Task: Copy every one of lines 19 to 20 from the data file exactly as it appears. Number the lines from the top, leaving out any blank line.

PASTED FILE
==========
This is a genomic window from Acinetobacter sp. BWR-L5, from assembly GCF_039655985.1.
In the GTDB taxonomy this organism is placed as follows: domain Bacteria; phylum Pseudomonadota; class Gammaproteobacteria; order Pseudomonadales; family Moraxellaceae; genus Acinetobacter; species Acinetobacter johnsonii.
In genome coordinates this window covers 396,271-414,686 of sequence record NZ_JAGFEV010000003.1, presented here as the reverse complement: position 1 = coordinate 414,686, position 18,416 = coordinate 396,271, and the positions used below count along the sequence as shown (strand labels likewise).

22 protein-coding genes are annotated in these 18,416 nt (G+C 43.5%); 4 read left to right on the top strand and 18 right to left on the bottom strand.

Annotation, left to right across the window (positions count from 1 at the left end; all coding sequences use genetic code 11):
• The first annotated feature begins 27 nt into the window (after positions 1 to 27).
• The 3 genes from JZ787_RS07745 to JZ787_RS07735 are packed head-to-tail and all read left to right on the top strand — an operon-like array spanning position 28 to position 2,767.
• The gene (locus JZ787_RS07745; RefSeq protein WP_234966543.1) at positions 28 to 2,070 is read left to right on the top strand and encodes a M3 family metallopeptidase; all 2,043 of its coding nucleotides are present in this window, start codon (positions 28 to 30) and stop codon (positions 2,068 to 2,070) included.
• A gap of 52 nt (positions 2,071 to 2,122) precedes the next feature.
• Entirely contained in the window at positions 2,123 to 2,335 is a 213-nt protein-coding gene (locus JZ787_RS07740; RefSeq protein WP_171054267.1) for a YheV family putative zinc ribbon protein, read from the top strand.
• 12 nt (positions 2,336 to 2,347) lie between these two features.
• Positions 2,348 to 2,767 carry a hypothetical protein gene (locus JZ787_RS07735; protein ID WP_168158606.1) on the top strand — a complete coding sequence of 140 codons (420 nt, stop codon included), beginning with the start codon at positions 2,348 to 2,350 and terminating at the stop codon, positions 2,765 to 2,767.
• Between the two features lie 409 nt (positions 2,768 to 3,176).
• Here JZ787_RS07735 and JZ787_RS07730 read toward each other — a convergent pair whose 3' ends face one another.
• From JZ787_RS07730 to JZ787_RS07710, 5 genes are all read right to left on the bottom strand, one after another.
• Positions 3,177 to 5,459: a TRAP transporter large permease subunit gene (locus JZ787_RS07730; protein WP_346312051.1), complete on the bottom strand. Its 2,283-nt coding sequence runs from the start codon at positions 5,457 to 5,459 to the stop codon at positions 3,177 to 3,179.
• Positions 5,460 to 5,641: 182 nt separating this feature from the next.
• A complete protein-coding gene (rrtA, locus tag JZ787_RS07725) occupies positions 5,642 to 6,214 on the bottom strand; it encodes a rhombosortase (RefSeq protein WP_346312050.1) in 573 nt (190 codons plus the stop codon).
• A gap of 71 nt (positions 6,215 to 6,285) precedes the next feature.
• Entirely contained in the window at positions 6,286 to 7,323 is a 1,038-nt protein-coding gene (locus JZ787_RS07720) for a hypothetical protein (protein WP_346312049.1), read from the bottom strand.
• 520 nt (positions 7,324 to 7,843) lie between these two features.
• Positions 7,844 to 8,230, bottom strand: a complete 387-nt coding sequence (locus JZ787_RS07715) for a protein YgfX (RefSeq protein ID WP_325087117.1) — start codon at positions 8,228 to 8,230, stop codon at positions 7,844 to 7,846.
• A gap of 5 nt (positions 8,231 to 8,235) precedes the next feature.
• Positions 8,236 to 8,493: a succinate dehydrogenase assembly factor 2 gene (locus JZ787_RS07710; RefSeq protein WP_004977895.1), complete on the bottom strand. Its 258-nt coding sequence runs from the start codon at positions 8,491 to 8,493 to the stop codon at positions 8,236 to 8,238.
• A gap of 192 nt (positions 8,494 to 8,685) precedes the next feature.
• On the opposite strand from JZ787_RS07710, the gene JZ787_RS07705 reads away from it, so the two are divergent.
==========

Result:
• A gap of 71 nt (positions 6,215 to 6,285) precedes the next feature.
• Entirely contained in the window at positions 6,286 to 7,323 is a 1,038-nt protein-coding gene (locus JZ787_RS07720) for a hypothetical protein (protein WP_346312049.1), read from the bottom strand.